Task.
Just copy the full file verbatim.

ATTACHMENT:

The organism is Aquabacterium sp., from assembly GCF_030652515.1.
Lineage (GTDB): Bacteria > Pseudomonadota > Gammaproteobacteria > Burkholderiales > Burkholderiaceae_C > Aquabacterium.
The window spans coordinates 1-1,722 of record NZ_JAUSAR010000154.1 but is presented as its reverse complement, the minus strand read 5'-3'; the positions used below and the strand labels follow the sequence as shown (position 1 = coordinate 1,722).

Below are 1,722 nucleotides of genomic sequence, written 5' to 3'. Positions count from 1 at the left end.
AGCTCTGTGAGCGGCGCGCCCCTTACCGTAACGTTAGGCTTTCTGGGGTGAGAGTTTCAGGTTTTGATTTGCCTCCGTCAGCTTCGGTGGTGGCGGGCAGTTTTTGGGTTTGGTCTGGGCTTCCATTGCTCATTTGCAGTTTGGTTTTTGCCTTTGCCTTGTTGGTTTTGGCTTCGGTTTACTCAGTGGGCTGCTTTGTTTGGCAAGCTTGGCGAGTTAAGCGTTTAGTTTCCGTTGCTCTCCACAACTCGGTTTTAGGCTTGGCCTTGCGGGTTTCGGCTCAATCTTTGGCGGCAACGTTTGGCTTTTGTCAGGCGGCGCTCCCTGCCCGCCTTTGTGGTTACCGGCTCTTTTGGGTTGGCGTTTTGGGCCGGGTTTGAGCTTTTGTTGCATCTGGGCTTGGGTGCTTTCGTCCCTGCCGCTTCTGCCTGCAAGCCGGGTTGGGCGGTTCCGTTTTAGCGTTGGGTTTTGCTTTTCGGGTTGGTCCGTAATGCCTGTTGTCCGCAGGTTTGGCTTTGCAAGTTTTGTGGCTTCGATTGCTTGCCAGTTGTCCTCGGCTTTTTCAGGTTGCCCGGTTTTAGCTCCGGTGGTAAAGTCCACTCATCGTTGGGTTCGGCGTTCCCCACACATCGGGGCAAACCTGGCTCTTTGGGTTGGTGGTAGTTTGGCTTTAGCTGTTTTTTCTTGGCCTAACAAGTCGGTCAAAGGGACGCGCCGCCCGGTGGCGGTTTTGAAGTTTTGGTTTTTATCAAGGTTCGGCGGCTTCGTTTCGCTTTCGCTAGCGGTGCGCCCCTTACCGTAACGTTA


The organism is Aquabacterium sp., from assembly GCF_030652515.1.
Lineage (GTDB): Bacteria > Pseudomonadota > Gammaproteobacteria > Burkholderiales > Burkholderiaceae_C > Aquabacterium.
The window spans coordinates 1-1,722 of record NZ_JAUSAR010000154.1 but is presented as its reverse complement, the minus strand read 5'-3'; the positions used below and the strand labels follow the sequence as shown (position 1 = coordinate 1,722).

Below are 1,722 nucleotides of genomic sequence, written 5' to 3'. Positions count from 1 at the left end.
AGCTCTGTGAGCGGCGCGCCCCTTACCGTAACGTTAGGCTTTCTGGGGTGAGAGTTTCAGGTTTTGATTTGCCTCCGTCAGCTTCGGTGGTGGCGGGCAGTTTTTGGGTTTGGTCTGGGCTTCCATTGCTCATTTGCAGTTTGGTTTTTGCCTTTGCCTTGTTGGTTTTGGCTTCGGTTTACTCAGTGGGCTGCTTTGTTTGGCAAGCTTGGCGAGTTAAGCGTTTAGTTTCCGTTGCTCTCCACAACTCGGTTTTAGGCTTGGCCTTGCGGGTTTCGGCTCAATCTTTGGCGGCAACGTTTGGCTTTTGTCAGGCGGCGCTCCCTGCCCGCCTTTGTGGTTACCGGCTCTTTTGGGTTGGCGTTTTGGGCCGGGTTTGAGCTTTTGTTGCATCTGGGCTTGGGTGCTTTCGTCCCTGCCGCTTCTGCCTGCAAGCCGGGTTGGGCGGTTCCGTTTTAGCGTTGGGTTTTGCTTTTCGGGTTGGTCCGTAATGCCTGTTGTCCGCAGGTTTGGCTTTGCAAGTTTTGTGGCTTCGATTGCTTGCCAGTTGTCCTCGGCTTTTTCAGGTTGCCCGGTTTTAGCTCCGGTGGTAAAGTCCACTCATCGTTGGGTTCGGCGTTCCCCACACATCGGGGCAAACCTGGCTCTTTGGGTTGGTGGTAGTTTGGCTTTAGCTGTTTTTTCTTGGCCTAACAAGTCGGTCAAAGGGACGCGCCGCCCGGTGGCGGTTTTGAAGTTTTGGTTTTTATCAAGGTTCGGCGGCTTCGTTTCGCTTTCGCTAGCGGTGCGCCCCTTACCGTAACGTTA